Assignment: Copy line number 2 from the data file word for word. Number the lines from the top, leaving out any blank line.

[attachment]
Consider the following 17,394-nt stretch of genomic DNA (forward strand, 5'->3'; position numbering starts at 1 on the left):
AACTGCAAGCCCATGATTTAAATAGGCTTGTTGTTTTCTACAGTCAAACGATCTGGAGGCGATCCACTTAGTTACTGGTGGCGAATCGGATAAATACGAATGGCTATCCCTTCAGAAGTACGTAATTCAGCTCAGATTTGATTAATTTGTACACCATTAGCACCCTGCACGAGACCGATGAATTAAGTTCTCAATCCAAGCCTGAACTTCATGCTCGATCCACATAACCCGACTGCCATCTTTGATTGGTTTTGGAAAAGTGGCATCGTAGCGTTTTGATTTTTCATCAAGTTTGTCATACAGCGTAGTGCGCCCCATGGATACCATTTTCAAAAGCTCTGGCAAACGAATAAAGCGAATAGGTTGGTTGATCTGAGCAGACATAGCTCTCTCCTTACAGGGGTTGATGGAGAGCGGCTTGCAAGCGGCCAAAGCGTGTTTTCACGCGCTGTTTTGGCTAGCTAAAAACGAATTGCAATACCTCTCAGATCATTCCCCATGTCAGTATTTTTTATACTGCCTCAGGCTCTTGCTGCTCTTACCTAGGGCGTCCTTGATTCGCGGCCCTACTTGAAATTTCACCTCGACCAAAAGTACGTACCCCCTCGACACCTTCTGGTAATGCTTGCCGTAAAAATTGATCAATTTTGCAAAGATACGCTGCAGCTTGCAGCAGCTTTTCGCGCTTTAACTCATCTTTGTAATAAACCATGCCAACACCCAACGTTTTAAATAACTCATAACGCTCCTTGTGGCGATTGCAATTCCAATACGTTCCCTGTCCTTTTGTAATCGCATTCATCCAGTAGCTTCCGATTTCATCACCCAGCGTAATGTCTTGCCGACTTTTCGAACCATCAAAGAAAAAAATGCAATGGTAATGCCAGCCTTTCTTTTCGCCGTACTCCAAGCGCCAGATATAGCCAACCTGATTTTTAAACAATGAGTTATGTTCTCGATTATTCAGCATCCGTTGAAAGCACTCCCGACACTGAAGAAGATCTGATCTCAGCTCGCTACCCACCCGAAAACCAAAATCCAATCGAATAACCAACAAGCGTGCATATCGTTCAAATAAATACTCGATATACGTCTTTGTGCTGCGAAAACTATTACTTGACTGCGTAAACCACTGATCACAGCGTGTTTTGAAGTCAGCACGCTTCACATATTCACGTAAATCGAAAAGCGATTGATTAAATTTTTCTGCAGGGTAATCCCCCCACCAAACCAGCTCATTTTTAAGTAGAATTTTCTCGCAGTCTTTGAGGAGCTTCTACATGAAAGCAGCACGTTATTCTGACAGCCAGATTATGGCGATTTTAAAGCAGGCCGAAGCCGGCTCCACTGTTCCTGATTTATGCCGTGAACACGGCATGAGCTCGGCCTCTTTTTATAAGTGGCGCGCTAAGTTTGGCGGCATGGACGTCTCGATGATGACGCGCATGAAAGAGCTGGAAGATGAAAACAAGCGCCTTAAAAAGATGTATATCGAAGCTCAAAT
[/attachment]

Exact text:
AACTGCAAGCCCATGATTTAAATAGGCTTGTTGTTTTCTACAGTCAAACGATCTGGAGGCGATCCACTTAGTTACTGGTGGCGAATCGGATAAATACGAATGGCTATCCCTTCAGAAGTACGTAATTCAGCTCAGATTTGATTAATTTGTACACCATTAGCACCCTGCACGAGACCGATGAATTAAGTTCTCAATCCAAGCCTGAACTTCATGCTCGATCCACATAACCCGACTGCCATCTTTGATTGGTTTTGGAAAAGTGGCATCGTAGCGTTTTGATTTTTCATCAAGTTTGTCATACAGCGTAGTGCGCCCCATGGATACCATTTTCAAAAGCTCTGGCAAACGAATAAAGCGAATAGGTTGGTTGATCTGAGCAGACATAGCTCTCTCCTTACAGGGGTTGATGGAGAGCGGCTTGCAAGCGGCCAAAGCGTGTTTTCACGCGCTGTTTTGGCTAGCTAAAAACGAATTGCAATACCTCTCAGATCATTCCCCATGTCAGTATTTTTTATACTGCCTCAGGCTCTTGCTGCTCTTACCTAGGGCGTCCTTGATTCGCGGCCCTACTTGAAATTTCACCTCGACCAAAAGTACGTACCCCCTCGACACCTTCTGGTAATGCTTGCCGTAAAAATTGATCAATTTTGCAAAGATACGCTGCAGCTTGCAGCAGCTTTTCGCGCTTTAACTCATCTTTGTAATAAACCATGCCAACACCCAACGTTTTAAATAACTCATAACGCTCCTTGTGGCGATTGCAATTCCAATACGTTCCCTGTCCTTTTGTAATCGCATTCATCCAGTAGCTTCCGATTTCATCACCCAGCGTAATGTCTTGCCGACTTTTCGAACCATCAAAGAAAAAAATGCAATGGTAATGCCAGCCTTTCTTTTCGCCGTACTCCAAGCGCCAGATATAGCCAACCTGATTTTTAAACAATGAGTTATGTTCTCGATTATTCAGCATCCGTTGAAAGCACTCCCGACACTGAAGAAGATCTGATCTCAGCTCGCTACCCACCCGAAAACCAAAATCCAATCGAATAACCAACAAGCGTGCATATCGTTCAAATAAATACTCGATATACGTCTTTGTGCTGCGAAAACTATTACTTGACTGCGTAAACCACTGATCACAGCGTGTTTTGAAGTCAGCACGCTTCACATATTCACGTAAATCGAAAAGCGATTGATTAAATTTTTCTGCAGGGTAATCCCCCCACCAAACCAGCTCATTTTTAAGTAGAATTTTCTCGCAGTCTTTGAGGAGCTTCTACATGAAAGCAGCACGTTATTCTGACAGCCAGATTATGGCGATTTTAAAGCAGGCCGAAGCCGGCTCCACTGTTCCTGATTTATGCCGTGAACACGGCATGAGCTCGGCCTCTTTTTATAAGTGGCGCGCTAAGTTTGGCGGCATGGACGTCTCGATGATGACGCGCATGAAAGAGCTGGAAGATGAAAACAAGCGCCTTAAAAAGATGTATATCGAAGCTCAAAT